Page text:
“After the Bomb, a War on Information”—Lapham’s Quarterly

We just published an excerpt from Susan Southard’s new book “Nagasaki: Life After Nuclear War” on the LQ website. It’s a fascinating look at how the U.S systematically censored information about the bomb both in Japan and the U.S. and how everything fell apart with the publication of John Hersey’s “Hiroshima” in the New Yorker.


As the Met Abandons Blackface, a Look at the Legacy of African Americans in Opera

For the first time since the opera’s 1891 premiere, the Metropolitan Opera will not use blackface on the star role in Otello. Allison Kinney has an amazing essay up at Hyperallergic about the history of blackface in opera and the roles available to black opera singers.


Forged Lives—Lapham’s Quarterly

Belle da Costa Greene was J.P. Morgan’s personal librarian and the first head of the Morgan library. She uncovered a prolific forger of medieval manuscurpts—the Victorian-era “Spanish Forger”—all the while covering up her mixed-race ancestry.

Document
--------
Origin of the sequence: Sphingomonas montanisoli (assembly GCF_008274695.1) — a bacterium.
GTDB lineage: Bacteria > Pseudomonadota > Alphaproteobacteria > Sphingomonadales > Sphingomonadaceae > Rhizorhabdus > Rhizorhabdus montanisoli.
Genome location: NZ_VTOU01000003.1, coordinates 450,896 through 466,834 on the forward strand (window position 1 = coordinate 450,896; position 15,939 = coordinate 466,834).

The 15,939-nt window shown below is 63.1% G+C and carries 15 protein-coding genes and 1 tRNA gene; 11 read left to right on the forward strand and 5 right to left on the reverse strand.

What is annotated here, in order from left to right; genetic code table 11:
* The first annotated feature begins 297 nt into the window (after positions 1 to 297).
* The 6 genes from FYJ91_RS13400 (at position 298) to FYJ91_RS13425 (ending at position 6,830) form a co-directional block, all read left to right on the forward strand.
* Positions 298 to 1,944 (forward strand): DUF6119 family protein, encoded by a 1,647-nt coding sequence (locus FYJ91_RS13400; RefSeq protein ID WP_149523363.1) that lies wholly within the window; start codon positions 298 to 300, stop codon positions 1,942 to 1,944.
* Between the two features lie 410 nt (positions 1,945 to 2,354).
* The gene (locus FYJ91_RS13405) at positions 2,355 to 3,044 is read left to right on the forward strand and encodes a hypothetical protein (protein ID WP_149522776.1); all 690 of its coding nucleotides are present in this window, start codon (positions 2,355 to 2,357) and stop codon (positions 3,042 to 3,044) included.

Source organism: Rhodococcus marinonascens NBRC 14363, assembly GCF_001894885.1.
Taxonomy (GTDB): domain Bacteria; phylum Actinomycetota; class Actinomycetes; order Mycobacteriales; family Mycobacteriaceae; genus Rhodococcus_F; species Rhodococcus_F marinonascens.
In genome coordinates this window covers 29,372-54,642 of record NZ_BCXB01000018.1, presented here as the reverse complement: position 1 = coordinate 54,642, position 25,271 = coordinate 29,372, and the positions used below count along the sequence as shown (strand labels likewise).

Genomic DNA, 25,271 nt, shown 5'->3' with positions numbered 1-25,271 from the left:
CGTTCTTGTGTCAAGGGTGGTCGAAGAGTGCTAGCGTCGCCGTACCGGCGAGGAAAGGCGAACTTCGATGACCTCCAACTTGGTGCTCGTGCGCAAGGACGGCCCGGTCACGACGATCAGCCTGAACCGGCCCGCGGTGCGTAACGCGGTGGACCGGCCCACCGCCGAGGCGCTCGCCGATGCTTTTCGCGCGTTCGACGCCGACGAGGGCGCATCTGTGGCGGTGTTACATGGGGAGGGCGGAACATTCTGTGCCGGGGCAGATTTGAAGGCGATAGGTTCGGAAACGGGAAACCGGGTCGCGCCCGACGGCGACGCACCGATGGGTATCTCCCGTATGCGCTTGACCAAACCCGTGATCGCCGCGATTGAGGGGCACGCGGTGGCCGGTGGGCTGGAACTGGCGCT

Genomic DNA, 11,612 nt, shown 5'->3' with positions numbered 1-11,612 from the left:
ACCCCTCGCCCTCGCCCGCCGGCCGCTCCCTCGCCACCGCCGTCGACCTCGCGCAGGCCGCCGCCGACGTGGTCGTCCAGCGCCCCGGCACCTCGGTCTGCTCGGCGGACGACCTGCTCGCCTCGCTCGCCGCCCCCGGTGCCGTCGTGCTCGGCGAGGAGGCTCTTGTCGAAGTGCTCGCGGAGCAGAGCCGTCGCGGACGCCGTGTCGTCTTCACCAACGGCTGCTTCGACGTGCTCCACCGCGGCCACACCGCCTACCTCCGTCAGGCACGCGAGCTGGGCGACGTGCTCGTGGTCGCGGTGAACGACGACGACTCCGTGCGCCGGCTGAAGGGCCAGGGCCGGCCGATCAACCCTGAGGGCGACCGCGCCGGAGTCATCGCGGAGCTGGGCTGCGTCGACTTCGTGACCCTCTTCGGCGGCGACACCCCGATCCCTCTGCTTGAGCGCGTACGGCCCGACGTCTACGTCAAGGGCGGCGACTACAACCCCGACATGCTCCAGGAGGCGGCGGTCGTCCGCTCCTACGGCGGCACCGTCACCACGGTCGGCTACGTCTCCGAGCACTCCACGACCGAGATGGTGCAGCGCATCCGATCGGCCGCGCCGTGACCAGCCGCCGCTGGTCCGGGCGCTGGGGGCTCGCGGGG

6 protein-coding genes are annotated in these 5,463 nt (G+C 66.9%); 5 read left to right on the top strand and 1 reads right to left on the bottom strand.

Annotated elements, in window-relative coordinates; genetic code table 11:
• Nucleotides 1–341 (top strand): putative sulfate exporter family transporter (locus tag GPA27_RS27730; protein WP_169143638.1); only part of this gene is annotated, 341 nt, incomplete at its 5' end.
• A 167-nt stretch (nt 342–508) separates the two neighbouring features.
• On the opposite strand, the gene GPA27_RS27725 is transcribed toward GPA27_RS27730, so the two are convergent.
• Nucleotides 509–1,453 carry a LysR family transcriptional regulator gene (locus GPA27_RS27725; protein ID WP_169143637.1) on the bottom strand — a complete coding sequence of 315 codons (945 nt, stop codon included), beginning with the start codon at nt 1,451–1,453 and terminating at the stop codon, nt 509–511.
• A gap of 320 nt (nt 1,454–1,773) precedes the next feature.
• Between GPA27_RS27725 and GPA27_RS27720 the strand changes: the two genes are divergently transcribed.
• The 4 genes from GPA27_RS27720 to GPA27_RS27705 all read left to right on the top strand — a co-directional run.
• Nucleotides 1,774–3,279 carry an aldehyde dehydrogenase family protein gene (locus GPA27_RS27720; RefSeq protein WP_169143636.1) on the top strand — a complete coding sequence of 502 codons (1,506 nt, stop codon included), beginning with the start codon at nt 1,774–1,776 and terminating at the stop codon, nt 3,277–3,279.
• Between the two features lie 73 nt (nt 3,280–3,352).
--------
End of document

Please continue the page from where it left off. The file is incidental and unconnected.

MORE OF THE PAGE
On Chicken Tenders — Guernica

“Chicken tenders have no history, they have no metatext, they have no terroir.” Read this beautiful meditation on the chicken tender ASAP.


Confidence Codes—Lapham’s Quarterly

I’m closing out our “Swindle & Fraud” issue with a week of essays on scams and scammers. First up: the colonial origins of Indian and Nigerian 420 & 419 scams. (With awesome music videos such as the infectious “I Go Chop Your Dollar”)


By Reason of Insanity — Lapham’s Quartely

Here’s a fun historical piece we just published by Alexis Coe. It’s about the first successful use of the insanity plea in American legal history, and it involves cold-blooded murder, adultery, a teenage bridge, the son of Francis Scott Key, and an amputation by cannonball.


Can China Take a Joke? — NYT Magazine

Chris Beam just kills it in the NYT Magazine about China’s sometimes hard-to-parse relationship with comedy—especially stand-up comedy.